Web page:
What the coalition's proposal would see is Australians turned away from voting, voting taking a lot longer for everyone and our democracy being weakened overall, when really what they should be doing is facilitating voting for more Australians around the country. There are tens of thousands of unenrolled Australians around the country who are currently not participating in our democracy. That's a problem.

If the coalition government were serious about improving Australia's democracy, there are plenty of things they could be doing. If Scott Morrison, the Prime Minister, were serious about electoral integrity, he would support Labor's bills for real-time disclosure of political donations and lowering the disclosure threshold from $14,500 to a fixed $1,000 so political donations are transparent. If he were serious, he would reform electoral expenditure laws. He would provide more resources to the AEC to increase enrolment and turnout of voters—not at a minute to midnight. Instead, in the NT, where we have the lowest rate of enrolment in the country, the AEC has been bleeding staff and resources for years.

Those opposite have deliberately been cutting AEC staff out of the Northern Territory in order to have fewer Aboriginal Territorians, in particular, but also other Territorians, getting enrolled. That is scandalous, unethical, shameful and un-Australian, but it's the mark of those opposite. In our local AEC office in my electorate, the number of staff was over 20 in the past, then it went down to 15, and then it went down to three—three AEC staff in the jurisdiction with the lowest enrolment in the country by far. Why would a government deliberately do that? Because they want to steal some seats. They want to take the vote away from Aboriginal Territorians, in particular, so they can try to win a seat. It's a disgrace. There was an Indigenous Electoral Participation Program, but what did they do with those personnel, the people who went out and enrolled people and educated them about the process? They sent them to Brisbane to enrol people in Indigenous communities in the Northern Territory. Guess what: from Brisbane, those AEC staff didn't enrol many Territorians in remote communities—none. That was deliberately done so there are fewer voters in the seat of Lingiari. There are three people in an office for somewhere the size of the NT. There's a boss, someone who answers the phone, and another person who might have done something else—very professional public servants, but it is pretty limited capacity in the jurisdiction with the lowest enrolment in the country. It kind of sounds like a deliberate thing to do, eh?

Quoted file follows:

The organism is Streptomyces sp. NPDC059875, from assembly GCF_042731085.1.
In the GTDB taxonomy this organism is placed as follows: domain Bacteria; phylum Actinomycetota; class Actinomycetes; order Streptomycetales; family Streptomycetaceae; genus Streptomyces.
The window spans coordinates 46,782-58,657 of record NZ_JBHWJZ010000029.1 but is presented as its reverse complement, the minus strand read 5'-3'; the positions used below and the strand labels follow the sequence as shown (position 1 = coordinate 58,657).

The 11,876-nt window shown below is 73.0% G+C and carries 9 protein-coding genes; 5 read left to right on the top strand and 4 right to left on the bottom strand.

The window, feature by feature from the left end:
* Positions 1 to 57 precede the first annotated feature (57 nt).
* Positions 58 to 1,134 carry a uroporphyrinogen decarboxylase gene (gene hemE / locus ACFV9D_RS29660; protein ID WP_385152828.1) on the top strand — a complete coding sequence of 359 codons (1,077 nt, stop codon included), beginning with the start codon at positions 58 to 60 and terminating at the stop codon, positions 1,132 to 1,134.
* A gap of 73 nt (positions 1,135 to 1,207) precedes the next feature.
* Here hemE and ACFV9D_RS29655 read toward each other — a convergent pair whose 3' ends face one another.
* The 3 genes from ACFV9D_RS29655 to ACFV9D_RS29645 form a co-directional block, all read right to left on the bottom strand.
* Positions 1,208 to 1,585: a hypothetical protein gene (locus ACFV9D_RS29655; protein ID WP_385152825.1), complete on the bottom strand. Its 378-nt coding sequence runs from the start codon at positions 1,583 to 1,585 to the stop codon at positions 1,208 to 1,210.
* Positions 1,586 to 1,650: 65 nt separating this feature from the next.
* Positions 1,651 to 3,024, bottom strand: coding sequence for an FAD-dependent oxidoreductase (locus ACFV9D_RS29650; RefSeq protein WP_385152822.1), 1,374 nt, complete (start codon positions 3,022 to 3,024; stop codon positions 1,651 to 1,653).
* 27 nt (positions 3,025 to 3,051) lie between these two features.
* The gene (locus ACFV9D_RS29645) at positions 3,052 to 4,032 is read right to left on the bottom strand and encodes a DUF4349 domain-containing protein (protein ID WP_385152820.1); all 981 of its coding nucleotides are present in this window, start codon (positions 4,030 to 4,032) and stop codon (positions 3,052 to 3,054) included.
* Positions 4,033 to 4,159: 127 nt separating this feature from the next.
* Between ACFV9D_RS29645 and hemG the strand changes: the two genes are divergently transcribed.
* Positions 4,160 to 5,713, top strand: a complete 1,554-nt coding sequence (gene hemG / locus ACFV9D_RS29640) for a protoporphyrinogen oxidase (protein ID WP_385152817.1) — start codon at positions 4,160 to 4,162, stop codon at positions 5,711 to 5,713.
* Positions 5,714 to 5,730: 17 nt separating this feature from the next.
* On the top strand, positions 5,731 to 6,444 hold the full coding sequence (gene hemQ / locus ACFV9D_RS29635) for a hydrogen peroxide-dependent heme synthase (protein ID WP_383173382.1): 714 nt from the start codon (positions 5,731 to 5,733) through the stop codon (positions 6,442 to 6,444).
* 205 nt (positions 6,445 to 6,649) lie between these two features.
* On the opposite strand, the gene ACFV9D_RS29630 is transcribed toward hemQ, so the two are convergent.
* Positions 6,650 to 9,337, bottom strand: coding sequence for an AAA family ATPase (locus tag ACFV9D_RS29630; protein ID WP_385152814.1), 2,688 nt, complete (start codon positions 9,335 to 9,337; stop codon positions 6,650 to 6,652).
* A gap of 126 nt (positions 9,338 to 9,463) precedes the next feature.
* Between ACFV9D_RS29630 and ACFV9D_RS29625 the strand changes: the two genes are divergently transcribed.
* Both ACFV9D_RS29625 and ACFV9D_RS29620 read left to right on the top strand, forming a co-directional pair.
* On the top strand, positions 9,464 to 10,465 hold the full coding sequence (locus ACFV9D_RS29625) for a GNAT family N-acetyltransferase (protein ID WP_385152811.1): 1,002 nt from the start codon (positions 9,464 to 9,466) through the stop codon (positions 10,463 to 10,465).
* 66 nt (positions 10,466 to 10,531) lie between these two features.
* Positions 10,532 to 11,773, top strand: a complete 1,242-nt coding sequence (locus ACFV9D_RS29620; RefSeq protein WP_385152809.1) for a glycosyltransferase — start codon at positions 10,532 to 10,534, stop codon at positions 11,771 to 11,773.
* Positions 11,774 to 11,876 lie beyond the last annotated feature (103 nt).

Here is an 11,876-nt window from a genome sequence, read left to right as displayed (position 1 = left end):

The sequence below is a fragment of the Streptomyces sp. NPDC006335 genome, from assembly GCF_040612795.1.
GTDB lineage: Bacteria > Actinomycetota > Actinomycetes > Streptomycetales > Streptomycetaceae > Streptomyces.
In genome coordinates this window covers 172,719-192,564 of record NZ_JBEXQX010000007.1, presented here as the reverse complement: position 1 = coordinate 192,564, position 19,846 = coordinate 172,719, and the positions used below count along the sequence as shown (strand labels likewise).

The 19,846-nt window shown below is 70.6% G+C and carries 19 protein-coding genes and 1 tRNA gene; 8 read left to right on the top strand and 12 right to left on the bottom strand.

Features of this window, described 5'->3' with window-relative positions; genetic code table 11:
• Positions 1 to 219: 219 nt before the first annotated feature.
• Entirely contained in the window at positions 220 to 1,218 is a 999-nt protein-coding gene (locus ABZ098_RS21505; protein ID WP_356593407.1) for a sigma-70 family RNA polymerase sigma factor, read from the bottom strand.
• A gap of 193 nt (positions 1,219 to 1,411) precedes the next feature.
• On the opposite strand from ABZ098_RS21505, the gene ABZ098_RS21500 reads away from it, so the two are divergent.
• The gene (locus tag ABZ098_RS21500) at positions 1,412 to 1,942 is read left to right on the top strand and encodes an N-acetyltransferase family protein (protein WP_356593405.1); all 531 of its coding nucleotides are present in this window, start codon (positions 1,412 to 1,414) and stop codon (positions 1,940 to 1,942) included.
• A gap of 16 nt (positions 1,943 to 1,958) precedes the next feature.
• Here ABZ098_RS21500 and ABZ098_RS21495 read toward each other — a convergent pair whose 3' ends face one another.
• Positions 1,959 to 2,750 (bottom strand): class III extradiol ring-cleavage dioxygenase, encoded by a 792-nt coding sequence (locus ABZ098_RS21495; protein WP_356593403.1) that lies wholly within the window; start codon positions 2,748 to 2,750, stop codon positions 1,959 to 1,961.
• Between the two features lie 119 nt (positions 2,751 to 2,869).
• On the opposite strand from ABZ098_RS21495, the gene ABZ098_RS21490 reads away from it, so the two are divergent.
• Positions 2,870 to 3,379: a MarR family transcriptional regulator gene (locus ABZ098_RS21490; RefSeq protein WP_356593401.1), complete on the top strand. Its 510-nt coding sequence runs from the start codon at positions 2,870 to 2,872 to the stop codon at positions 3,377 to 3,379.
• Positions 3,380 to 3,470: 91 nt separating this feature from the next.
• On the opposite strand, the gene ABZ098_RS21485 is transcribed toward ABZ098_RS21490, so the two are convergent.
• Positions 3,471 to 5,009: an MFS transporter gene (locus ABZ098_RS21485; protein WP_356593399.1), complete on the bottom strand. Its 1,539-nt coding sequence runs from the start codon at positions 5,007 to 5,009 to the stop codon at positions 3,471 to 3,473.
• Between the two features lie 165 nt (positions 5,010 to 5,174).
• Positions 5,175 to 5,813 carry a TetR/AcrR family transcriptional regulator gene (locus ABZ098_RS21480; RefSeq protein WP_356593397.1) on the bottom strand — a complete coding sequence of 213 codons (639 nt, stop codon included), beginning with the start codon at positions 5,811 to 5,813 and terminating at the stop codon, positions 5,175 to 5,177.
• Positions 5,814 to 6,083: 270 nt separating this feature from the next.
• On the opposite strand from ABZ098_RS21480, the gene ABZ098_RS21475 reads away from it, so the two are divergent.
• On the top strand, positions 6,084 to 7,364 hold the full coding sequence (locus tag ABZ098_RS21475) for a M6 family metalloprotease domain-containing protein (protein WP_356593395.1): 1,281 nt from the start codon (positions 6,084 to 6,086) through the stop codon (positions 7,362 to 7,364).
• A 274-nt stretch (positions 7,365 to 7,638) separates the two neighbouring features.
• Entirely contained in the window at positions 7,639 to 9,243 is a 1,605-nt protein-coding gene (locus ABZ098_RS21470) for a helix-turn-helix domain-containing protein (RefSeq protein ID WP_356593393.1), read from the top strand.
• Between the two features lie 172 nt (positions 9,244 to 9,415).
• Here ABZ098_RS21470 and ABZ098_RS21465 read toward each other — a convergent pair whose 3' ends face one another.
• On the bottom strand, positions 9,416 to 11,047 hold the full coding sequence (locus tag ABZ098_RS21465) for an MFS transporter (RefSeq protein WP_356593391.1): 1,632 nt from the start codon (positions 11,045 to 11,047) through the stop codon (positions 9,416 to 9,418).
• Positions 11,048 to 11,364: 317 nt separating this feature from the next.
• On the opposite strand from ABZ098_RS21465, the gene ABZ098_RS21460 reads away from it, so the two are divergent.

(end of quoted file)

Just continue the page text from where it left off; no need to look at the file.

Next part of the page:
If the Prime Minister wanted to, he could do something to fight dangerous misinformation and disinformation, which has been spreading all over social media. If he wanted to strengthen Australians' faith in the democratic process, he would also legislate for a powerful and independent national anticorruption commission, he would stop pork-barrelling in marginal seats, and he would make laws so people like the former Attorney-General couldn't take secret donations through a so-called blind trust. There are lots of things the Prime Minister could do, but instead of that the Prime Minister has decided, on the eve of an election, to make it harder for some Australians to vote, so the people who won't vote for him maybe can't vote at all.

Really, this is what it's all about. It's about voter suppression. We've seen it in the United States, where the Republican Party have spent years finding new ways to block voters who they think will vote Democrat from getting into ballot booths. This has got that sort of mentality and that sort of prejudice written all over it. This bill will have a disproportionate impact on people living in remote Indigenous communities. If those opposite were truthful, they would agree with that. It has a disproportionate impact on those dealing with homelessness, and it has a disproportionate impact on those escaping domestic violence, who often don't have easy access to identification because they've had to flee. So it's making it harder for all those groups.